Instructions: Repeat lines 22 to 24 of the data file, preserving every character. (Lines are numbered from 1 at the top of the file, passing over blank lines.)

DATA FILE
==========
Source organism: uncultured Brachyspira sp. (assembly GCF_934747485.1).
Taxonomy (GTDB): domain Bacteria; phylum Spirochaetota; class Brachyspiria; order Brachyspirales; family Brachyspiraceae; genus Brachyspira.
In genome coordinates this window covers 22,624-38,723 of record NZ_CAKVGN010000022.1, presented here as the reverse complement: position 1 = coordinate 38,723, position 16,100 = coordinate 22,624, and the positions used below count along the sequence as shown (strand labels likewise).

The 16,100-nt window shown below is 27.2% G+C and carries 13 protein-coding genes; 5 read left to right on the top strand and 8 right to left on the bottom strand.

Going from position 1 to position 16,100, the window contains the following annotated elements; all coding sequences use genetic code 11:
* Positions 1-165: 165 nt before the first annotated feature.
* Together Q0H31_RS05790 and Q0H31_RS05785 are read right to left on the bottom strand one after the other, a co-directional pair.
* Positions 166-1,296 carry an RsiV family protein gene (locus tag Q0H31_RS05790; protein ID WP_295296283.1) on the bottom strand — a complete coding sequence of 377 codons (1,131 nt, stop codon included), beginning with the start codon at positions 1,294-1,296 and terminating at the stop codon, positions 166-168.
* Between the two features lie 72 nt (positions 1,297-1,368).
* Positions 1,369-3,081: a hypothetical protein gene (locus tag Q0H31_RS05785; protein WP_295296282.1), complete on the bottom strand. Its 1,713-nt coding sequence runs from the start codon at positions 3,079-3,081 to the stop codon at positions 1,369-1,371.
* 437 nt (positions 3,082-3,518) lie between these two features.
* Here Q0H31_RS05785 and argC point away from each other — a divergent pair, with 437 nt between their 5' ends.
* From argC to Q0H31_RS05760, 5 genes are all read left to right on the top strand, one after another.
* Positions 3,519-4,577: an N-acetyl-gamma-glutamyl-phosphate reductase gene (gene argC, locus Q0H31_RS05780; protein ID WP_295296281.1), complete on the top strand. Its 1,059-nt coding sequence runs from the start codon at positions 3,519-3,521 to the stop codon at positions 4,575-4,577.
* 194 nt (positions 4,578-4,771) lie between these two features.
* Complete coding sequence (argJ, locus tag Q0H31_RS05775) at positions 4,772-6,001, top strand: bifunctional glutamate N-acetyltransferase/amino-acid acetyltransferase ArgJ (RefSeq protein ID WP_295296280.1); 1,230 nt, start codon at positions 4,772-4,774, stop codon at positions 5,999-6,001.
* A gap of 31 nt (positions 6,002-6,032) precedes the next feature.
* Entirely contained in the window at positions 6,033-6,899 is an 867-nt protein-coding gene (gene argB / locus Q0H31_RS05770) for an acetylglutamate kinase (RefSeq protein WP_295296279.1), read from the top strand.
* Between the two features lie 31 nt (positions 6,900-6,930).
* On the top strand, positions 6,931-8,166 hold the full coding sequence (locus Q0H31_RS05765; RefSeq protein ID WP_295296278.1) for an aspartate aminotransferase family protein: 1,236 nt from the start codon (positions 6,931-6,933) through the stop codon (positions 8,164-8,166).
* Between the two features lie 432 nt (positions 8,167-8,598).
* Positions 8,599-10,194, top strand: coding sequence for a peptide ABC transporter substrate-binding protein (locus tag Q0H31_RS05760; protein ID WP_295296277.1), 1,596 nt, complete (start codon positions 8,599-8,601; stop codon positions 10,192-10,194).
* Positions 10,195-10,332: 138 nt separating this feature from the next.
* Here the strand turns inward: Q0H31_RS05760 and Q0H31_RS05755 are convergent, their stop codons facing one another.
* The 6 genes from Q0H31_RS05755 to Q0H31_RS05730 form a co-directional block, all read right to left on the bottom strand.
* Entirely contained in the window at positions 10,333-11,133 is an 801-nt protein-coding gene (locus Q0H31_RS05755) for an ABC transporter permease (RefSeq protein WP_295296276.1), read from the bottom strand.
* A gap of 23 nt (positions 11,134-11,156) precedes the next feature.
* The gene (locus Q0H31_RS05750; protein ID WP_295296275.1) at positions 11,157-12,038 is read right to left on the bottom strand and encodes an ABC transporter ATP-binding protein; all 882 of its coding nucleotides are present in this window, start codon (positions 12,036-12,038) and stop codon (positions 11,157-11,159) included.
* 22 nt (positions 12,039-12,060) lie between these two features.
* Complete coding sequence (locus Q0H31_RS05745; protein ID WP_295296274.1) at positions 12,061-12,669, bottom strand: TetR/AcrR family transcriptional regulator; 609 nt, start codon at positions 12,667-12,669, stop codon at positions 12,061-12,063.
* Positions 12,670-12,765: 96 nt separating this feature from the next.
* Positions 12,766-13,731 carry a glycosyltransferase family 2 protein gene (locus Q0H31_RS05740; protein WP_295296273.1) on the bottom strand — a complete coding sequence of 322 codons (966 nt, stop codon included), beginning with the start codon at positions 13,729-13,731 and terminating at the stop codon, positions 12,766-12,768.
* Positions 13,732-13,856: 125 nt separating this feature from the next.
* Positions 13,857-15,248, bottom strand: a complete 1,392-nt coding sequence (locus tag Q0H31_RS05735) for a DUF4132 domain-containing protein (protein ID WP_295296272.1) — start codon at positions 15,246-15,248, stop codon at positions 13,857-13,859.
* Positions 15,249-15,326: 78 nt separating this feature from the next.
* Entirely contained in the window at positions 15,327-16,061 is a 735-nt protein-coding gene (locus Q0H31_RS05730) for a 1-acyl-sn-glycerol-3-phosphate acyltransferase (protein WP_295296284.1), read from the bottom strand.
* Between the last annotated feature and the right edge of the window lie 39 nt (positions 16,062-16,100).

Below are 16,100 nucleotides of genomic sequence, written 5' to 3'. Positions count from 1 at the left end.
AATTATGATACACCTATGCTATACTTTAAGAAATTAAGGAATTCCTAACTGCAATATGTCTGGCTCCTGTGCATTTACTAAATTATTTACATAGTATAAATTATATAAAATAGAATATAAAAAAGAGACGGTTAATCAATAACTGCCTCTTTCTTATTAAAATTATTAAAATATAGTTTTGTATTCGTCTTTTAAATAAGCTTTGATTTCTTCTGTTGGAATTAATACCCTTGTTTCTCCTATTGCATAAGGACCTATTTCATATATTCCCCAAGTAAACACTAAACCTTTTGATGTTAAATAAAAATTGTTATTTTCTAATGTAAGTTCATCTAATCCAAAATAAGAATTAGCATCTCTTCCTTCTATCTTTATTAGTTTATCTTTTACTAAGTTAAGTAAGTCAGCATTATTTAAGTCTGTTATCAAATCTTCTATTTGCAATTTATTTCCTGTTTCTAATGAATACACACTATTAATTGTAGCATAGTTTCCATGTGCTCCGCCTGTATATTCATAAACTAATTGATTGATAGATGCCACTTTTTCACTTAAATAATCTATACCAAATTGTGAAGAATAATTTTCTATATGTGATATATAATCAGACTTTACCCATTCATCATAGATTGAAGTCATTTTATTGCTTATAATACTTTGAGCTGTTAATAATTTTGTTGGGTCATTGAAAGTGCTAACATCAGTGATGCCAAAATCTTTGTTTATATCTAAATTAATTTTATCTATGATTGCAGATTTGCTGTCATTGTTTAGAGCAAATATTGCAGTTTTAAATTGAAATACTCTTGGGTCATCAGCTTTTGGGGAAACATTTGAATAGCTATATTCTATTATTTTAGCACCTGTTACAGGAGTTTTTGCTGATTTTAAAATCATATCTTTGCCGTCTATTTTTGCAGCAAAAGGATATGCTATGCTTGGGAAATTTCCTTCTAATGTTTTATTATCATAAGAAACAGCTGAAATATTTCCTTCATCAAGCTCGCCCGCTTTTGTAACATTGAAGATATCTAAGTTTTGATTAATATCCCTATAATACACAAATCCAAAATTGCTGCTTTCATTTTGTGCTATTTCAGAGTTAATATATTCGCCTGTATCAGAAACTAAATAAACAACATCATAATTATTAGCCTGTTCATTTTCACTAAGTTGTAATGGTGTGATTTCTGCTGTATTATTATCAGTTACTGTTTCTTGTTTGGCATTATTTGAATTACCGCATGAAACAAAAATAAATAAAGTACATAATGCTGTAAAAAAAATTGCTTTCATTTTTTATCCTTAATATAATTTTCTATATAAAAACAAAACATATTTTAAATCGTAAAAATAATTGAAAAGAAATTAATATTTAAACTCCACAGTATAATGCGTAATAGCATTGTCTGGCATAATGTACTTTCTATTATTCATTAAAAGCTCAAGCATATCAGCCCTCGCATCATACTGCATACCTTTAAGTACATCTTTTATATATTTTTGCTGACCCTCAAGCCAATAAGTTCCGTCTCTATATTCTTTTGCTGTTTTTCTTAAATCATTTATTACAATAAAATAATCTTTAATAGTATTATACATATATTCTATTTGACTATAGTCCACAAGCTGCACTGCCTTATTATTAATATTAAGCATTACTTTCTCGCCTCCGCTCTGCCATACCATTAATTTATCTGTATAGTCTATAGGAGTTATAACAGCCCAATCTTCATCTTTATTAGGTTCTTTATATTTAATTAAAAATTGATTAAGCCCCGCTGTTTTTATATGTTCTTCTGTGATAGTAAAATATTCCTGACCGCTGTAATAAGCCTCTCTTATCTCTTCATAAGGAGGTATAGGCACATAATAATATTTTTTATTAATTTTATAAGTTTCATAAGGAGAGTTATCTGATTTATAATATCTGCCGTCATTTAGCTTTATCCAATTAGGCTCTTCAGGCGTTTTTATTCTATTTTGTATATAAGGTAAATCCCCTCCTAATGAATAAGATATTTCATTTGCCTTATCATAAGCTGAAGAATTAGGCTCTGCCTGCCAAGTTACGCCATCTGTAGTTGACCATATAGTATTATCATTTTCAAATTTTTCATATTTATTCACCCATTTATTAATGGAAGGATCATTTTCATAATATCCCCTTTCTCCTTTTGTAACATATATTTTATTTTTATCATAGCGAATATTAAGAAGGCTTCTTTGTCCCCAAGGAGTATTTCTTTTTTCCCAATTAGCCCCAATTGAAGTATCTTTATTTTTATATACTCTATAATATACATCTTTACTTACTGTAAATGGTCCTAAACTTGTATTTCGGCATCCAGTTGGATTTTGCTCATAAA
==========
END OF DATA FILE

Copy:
* Positions 8,599-10,194, top strand: coding sequence for a peptide ABC transporter substrate-binding protein (locus tag Q0H31_RS05760; protein ID WP_295296277.1), 1,596 nt, complete (start codon positions 8,599-8,601; stop codon positions 10,192-10,194).
* Positions 10,195-10,332: 138 nt separating this feature from the next.
* Here the strand turns inward: Q0H31_RS05760 and Q0H31_RS05755 are convergent, their stop codons facing one another.